Over the last few weeks there have been some mainstream media reports of website security issues – some surrounding WordPress and some around website security in general.
A number of our clients have asked us for more information on these reports.
As a website hosting company we take security issues very seriously and continue to do everything we can to minimise the risk of websites being compromised. As part of our hosting service, this includes:
- Keeping abreast of new threats on a daily basis.
- Ensuring core website software is kept up to date.
- Maximising the security of our servers to reduce the risk of hacking.
- Updating website plugins as & when risks are identified.
- Working with our providers when network issues are identified (such as ‘denial of service’ attacks).
One example in the news recently is the report of a network of 100,000 hacked computers being used to target WordPress sites in an attempt to guess passwords to gain access to websites.
We blogged about this issue when it happened and quickly implemented the recommendation of changing admin usernames and passwords.
More recently two website performance plugins were found to be vulnerable to a particular type of attack. We immediately updated all affected clients.
Whilst we can’t blog about every issue that we identify, we continue to work in the background supporting our clients websites.
Questions about website security or our hosting service? Leave a comment below or get in touch.
You may have read in the news that WordPress websites are being targeted by a huge network of hackers (think 100,000 computers all aimed at hacking your site). The news of this has been spreading over the weekend as more & more sites fall victim to this unprecedented attack.
“One of the concerns of an attack like this is that the attacker is using a relatively weak botnet of home PCs in order to build a much larger botnet of beefy servers in preparation for a future attack,” security and website performance firm CloudFlare said in a post Friday.
The primary method of attack is trying to use brute force to guess the password of the default ‘admin’ user that is set up on the majority of WordPress sites. To mitigate this issue we’re checked all our clients’ sites and removed the default admin user. Our firewall will also be providing a high level of security against these attacks through IP filtering.
Not hosted with us? Here’s what you can do
If you’re not hosted with us then please check your own WordPress users screen and remove the ‘admin’ user if it exists:
If you want added protection for your site you can also install a login limiting plugin that will block brute-force attempts at guessing passwords.
This global attack is aimed at creating a larger network of compromised servers which could be used at a future date to target government or financial institutions. An attack similar in size was reported by many network providers last month.
We’ll be closely monitoring all our hosting clients to ensure their sites do not get compromised.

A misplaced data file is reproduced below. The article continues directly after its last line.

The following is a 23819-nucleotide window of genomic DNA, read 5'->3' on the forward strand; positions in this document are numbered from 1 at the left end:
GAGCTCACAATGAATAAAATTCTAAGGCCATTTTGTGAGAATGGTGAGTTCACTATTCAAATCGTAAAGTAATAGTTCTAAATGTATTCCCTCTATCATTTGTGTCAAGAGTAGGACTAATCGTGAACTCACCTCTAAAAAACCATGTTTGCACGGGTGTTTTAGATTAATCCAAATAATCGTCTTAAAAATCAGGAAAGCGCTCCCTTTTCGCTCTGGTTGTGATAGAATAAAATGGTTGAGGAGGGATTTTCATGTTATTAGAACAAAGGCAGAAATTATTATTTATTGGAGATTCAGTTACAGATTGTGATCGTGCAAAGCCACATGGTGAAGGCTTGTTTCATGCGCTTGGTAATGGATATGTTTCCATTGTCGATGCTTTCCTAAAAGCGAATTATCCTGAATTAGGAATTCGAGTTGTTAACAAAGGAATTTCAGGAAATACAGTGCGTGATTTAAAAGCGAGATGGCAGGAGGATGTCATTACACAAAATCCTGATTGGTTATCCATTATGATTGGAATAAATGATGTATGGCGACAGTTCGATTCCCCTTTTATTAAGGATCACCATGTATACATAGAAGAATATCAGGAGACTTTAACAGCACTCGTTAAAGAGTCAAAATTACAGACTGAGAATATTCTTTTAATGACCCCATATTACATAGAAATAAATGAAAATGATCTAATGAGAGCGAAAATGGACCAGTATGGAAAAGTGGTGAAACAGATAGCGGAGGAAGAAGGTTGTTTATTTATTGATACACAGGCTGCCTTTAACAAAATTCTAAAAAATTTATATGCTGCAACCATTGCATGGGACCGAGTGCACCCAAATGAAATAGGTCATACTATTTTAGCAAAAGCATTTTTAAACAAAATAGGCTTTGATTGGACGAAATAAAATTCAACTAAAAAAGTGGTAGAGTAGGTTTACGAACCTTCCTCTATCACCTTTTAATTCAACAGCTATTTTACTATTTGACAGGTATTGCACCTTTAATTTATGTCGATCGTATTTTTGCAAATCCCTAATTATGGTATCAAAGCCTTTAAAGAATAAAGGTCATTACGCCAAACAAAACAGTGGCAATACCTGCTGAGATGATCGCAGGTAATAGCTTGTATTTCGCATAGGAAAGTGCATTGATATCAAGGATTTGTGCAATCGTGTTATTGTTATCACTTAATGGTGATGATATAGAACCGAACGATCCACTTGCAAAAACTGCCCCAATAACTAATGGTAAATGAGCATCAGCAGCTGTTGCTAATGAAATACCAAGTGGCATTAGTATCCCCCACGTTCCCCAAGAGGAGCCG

This position has now been filled and is no longer available.
We’re recruiting for a junior developer to join our team in Wokingham to help support our rapidly growing web development business.
We’re looking for someone with a passion for web development and a keen interest in helping develop a small business. At the same time we’ll help develop the right candidate’s skills as a full time developer.
Location: Molly Millar’s Lane, Wokingham, RG41 2PQ
Start Date: Immediate
The role is a temp position for 6 months. For the right candidate there will be the opportunity for a permanent role at the end of 6 months.
The primary purpose of the role will be to code HTML/CSS markup from Photoshop PSD designs. You will be trained to create W3C compliant code, use jQuery to develop interactive front-end functionality and will preferably have experience with using WordPress.
Some coding experience is essential (PHP/Ruby/Perl/etc) as you’ll be working with WordPress and other CMS systems to develop templates & functionality.
PSD to HTML/CSS/jQuery code
WordPress PHP template development
Daily support to existing clients – good communication skills are a must
Desktop & mobile browser testing
Basic web server administration
The successful candidate will be able to demonstrate the following:
PHP & MySQL (or other scripting language/database combo)
Basic use of Photoshop & Illustrator
We will be looking for candidates that have:
Experience with using or developing for WordPress.
The ability to solve challenges using a number of different web technologies.
Familiarity with Apple OS X.
Experience in Linux server administration.
A strong desire to learn and help shape the future of 10°.
We are a small family business looking to expand our development team in Wokingham. We primarily work with creative agencies as technical partners to create websites from their designs. We also offer technical consulting services during the spec & design phase of projects. 10° also takes on direct clients for which we design as well as build sites.
You’ll be a core part of the team and expected to communicate professionally with clients on a daily basis.
How to Apply